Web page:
Donita Louise Hensley has spent her life looking to her Dena’ina Athabascan past, working to preserve the language and the culture’s rich heritage. Today, however, she finds herself sitting on what amounts to a $20-billion time machine that could take the Tyonek people into a rewarding future.
Hensley, who was recently married to her husband John Hensley, was formerly known as Donita Peter. In her professional life she also has experienced a significant change: in May she was named president of the Tyonek Native Corp. (TNC), which today is a successful company with $120 million in revenues, doing business in 12 states.
For Hensley, the most exciting aspect of her new job is Tyonek’s bright future.
“We’re sitting on $20 billion worth of resources in our backyard,” she said.
Tyonek has a 1,000-acre industrial site located adjacent to the village that was chosen for its mining, geothermal and hydroelectric potential. The village looks forward to coordinating its development efforts with CIRI, the owner of the subsurface estate.
“CIRI is a good partner. Tyonek can’t do it all,” she said.
Hensley said one of her tasks is to tour TNC’s business operations, which stretch over 12 states and include a number of 8(a) government contracting operations. Corporation leaders are focusing their attention on bringing as much back to the shareholders as possible, and part of that effort will be developing a settlement trust that will be an owner of much of the 8(a) businesses. While she had served on TNC’s board, she never envisioned playing an executive role.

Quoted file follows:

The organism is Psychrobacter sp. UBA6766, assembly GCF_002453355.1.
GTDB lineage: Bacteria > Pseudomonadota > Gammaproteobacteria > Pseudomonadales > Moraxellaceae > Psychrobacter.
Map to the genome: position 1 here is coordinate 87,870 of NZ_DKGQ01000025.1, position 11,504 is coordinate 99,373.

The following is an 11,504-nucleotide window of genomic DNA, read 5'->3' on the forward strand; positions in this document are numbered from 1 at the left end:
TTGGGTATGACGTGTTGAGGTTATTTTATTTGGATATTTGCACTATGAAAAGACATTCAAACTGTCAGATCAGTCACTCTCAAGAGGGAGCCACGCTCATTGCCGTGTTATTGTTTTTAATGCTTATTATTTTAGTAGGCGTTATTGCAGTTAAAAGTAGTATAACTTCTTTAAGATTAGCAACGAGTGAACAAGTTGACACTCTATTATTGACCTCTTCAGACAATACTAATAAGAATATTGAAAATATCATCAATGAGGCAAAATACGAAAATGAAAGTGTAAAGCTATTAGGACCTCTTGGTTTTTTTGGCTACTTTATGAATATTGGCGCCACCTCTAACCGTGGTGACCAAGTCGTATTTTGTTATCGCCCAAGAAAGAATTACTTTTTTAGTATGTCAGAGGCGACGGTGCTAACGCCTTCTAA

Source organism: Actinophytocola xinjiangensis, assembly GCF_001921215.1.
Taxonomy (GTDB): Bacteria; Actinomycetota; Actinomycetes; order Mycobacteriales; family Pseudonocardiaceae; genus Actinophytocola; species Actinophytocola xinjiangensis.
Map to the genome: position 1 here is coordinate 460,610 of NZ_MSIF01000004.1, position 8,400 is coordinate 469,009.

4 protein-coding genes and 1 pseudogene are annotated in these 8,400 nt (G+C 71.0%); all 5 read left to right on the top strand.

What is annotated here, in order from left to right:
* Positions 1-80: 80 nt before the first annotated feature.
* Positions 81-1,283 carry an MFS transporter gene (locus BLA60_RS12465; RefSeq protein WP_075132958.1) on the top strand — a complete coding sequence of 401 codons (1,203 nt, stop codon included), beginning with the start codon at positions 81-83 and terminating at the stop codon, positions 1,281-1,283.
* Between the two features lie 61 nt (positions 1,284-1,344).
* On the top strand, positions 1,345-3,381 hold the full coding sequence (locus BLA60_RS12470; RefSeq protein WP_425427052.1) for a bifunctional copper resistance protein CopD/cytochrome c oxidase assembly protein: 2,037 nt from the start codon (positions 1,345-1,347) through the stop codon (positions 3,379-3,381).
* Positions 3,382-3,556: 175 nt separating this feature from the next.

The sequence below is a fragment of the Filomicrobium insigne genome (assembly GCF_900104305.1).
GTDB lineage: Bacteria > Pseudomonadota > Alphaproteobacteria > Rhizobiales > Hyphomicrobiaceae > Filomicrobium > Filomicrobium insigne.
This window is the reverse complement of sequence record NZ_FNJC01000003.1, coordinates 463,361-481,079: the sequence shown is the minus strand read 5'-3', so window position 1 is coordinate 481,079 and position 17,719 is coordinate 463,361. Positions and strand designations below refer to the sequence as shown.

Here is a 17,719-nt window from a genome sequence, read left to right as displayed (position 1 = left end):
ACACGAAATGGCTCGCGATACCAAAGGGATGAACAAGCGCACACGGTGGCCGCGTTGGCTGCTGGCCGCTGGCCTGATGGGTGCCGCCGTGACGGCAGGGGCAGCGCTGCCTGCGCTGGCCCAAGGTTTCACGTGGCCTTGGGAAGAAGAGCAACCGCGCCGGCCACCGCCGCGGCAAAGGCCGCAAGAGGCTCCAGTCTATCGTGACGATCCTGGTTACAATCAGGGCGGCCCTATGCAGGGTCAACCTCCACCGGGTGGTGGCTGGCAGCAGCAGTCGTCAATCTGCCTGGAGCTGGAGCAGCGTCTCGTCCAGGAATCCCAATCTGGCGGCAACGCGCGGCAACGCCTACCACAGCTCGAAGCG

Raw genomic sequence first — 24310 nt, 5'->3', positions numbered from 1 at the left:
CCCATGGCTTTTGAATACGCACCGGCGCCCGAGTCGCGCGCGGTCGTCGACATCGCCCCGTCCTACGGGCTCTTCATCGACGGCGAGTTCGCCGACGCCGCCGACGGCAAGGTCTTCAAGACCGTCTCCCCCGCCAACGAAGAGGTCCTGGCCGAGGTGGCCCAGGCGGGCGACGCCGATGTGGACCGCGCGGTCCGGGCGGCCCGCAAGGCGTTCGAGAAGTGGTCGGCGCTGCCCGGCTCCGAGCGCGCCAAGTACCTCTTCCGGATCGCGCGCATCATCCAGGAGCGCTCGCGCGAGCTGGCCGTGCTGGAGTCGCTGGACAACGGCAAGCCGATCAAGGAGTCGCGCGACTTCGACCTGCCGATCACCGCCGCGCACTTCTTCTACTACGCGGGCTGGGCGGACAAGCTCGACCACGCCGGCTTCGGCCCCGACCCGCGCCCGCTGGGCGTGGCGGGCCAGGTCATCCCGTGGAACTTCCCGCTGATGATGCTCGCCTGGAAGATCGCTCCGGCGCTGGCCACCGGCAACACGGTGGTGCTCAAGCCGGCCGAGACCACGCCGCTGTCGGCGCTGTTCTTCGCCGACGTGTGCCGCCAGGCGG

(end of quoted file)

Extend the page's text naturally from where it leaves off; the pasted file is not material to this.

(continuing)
“This position is something I never dreamed I’d be in,” she said. “I’m just a village girl at heart, and I felt I was on the board to learn all that I could. As president I have the unique opportunity to demonstrate who the Tebughna people of Cook Inlet are by illustrating the Dena’ina worldview to our business leaders in Alaska as well as leaders of the world, to the benefit of our shareholders.”
Her foundation in her Native culture serves her well, however, in corporate decisions, she said. “We think about our grandchildren and how any decisions will affect them. That’s how our Native people look at things.”
Hensley was born in St. Louis, Mo., to Fred Slawson and Louise (Chuitt) Slawson, one of five children born to the couple.
When Hensley was 7 years old her parents divorced and her mother brought her and her siblings to live in Tyonek. Having just come from a city where electricity, automobiles, running water, and telephones were commonplace to a village where there was very little electricity, few automobiles, no running water, and only one telephone at the community center was quite a culture shock.
Hensley became immediately immersed in the Dena’ina language and was mentored by her great-grandmother, Alexandra (Allie) Chuitt and her Great- Aunt Nellie Chickalusion. From the time she was 7 years old she listened closely as her mentors taught her the Dena’ina culture, values, history, stories, and songs.
“The Dena’ina Language is an expression of the Dena’ina relationship to the life-giving landscape in which we live and the means through which the stories are passed down from generation to generation,” she said.
A few years later she moved to Soldotna and worked for the Kenai Peninsula College mentoring, then teaching, students in a Dena’ina language and mythology class with Dr. Alan Boraas and her great-uncle Peter Kalifornsky. Here she furthered her education in the Dena’ina language and culture before going to work for the Kenaitze Indian Tribe and then for Chickaloon Native Village.
Hensley is still working on her business degree at the University of Alaska Anchorage. She is grateful to The CIRI Foundation for the scholarships she has received over the years and also grateful to CIRI for its support of the foundation. CIRI named Hensley CIRI Shareholder of the Year in 2006.